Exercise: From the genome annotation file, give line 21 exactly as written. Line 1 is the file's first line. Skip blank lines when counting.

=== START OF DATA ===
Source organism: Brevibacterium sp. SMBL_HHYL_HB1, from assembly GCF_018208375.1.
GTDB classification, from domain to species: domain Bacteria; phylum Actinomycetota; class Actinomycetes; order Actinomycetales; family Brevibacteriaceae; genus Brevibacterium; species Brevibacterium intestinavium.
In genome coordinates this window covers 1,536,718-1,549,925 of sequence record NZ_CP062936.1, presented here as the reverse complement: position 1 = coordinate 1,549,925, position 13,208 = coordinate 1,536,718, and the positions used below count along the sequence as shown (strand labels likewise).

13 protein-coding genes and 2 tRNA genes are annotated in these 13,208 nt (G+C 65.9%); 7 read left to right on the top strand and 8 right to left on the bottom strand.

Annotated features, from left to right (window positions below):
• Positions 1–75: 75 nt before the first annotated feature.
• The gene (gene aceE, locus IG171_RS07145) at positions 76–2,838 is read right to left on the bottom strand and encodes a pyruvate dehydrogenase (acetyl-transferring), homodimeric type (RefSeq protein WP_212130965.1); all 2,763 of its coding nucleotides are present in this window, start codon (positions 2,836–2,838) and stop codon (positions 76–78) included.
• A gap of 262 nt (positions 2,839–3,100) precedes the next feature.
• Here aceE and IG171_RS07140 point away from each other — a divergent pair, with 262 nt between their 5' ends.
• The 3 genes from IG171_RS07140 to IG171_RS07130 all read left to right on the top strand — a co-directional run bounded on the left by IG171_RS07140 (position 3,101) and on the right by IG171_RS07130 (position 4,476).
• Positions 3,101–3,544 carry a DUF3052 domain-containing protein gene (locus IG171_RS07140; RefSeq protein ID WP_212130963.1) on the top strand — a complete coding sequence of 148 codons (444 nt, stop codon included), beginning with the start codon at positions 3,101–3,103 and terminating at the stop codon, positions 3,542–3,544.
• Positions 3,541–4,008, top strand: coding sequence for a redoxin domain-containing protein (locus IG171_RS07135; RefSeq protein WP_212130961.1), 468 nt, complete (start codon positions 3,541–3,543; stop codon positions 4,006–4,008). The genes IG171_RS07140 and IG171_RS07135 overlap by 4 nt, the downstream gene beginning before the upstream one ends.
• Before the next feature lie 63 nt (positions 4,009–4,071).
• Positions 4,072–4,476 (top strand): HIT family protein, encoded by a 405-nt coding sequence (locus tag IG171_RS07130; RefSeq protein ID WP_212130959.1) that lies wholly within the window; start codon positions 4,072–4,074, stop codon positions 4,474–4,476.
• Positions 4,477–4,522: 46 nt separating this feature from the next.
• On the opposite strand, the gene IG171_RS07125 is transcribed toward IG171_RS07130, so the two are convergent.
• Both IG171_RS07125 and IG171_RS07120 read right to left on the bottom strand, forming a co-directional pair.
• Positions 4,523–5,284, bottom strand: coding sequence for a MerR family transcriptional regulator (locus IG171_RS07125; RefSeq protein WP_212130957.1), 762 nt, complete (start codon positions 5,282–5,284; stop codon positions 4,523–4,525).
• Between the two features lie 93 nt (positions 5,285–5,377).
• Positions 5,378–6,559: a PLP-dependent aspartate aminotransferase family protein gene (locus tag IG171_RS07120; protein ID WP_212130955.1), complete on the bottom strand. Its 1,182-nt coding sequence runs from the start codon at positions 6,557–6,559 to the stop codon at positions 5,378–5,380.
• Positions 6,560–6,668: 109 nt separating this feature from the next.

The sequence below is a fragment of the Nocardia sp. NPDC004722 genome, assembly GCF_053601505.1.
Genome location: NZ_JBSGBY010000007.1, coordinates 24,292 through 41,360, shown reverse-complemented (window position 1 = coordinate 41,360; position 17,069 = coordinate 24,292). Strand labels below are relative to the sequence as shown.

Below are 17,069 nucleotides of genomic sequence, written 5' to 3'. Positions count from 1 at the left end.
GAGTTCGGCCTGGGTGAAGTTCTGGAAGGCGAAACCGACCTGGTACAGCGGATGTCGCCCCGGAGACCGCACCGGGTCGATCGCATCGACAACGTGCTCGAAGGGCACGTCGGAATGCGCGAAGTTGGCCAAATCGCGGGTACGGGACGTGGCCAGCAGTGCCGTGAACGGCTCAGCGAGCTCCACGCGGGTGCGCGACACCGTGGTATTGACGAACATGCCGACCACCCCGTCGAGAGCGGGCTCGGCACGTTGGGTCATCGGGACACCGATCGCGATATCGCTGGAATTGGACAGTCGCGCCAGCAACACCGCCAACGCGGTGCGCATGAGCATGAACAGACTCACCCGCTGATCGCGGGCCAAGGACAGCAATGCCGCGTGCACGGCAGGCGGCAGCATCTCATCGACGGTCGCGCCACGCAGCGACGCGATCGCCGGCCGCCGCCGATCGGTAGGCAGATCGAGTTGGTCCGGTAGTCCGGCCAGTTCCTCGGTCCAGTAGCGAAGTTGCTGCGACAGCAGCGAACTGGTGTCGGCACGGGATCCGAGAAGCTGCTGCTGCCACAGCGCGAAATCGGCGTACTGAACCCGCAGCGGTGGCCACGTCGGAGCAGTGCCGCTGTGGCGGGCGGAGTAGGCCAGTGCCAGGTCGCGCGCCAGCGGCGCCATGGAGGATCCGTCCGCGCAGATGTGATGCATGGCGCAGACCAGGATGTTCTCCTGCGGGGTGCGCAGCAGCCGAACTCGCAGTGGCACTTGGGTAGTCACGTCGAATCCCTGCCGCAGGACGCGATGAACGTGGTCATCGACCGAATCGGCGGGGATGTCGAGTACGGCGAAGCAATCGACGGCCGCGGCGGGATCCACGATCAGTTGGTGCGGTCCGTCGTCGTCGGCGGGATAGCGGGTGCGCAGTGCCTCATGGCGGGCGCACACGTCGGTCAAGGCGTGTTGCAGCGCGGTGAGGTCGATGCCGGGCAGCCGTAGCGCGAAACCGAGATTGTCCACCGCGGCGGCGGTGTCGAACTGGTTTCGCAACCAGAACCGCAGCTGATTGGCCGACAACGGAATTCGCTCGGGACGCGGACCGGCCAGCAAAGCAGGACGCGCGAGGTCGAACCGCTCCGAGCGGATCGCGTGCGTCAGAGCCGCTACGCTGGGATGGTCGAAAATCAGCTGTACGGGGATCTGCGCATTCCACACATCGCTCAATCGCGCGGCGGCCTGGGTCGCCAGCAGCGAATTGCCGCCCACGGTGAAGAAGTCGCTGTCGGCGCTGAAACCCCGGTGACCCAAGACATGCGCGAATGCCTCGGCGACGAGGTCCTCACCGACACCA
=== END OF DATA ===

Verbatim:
• Positions 6,560–6,668: 109 nt separating this feature from the next.